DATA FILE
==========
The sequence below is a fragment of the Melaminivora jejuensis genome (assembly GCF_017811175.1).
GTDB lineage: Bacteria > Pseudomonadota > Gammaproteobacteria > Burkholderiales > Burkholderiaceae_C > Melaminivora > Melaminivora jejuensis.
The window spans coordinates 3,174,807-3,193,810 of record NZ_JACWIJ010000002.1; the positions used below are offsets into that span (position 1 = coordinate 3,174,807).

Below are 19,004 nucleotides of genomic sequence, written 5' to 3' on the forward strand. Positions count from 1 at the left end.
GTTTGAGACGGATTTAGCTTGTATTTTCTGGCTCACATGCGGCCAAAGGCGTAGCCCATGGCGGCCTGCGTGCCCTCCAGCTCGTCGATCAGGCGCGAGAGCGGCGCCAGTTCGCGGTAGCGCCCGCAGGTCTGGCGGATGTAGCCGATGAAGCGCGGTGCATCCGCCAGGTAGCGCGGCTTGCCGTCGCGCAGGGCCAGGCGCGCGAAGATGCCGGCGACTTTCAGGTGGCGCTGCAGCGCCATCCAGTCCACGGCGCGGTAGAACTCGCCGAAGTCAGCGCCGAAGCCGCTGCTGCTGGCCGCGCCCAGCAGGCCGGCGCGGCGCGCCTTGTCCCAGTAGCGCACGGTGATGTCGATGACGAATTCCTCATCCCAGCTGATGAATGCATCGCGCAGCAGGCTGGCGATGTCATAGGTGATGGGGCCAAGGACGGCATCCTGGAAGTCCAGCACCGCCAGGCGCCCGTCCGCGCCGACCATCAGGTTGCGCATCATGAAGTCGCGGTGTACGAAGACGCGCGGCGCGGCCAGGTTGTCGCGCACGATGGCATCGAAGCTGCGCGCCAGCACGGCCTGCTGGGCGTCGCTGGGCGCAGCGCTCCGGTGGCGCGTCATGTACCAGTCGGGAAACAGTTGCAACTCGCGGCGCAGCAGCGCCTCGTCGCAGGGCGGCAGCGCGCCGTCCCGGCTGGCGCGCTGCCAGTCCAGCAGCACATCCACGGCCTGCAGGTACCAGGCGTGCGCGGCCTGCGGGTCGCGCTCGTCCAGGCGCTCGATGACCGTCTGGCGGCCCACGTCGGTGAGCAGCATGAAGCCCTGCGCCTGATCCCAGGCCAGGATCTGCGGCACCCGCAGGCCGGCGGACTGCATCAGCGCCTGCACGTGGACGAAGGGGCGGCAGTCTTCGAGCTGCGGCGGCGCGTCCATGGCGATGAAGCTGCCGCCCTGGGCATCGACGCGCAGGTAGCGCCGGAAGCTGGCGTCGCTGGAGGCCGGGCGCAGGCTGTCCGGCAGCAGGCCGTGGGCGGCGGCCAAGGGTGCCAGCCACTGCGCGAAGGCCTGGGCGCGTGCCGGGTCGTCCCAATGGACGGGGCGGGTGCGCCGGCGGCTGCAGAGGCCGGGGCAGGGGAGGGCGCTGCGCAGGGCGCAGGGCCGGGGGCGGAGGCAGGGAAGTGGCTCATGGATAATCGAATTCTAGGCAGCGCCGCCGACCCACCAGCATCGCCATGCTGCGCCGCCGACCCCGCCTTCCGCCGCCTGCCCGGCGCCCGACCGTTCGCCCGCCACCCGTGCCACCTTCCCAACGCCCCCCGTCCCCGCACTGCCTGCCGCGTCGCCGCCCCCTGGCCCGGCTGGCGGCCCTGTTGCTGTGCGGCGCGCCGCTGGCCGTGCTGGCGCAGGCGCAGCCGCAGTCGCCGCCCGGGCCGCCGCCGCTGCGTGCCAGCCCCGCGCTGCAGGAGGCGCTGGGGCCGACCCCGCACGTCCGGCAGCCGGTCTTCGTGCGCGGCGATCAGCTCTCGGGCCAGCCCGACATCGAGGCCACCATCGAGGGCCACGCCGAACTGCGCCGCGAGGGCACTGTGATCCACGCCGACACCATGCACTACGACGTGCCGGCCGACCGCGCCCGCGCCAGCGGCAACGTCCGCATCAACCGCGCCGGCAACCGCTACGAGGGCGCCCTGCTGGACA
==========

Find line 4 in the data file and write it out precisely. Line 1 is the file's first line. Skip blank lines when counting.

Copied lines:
Below are 19,004 nucleotides of genomic sequence, written 5' to 3' on the forward strand. Positions count from 1 at the left end.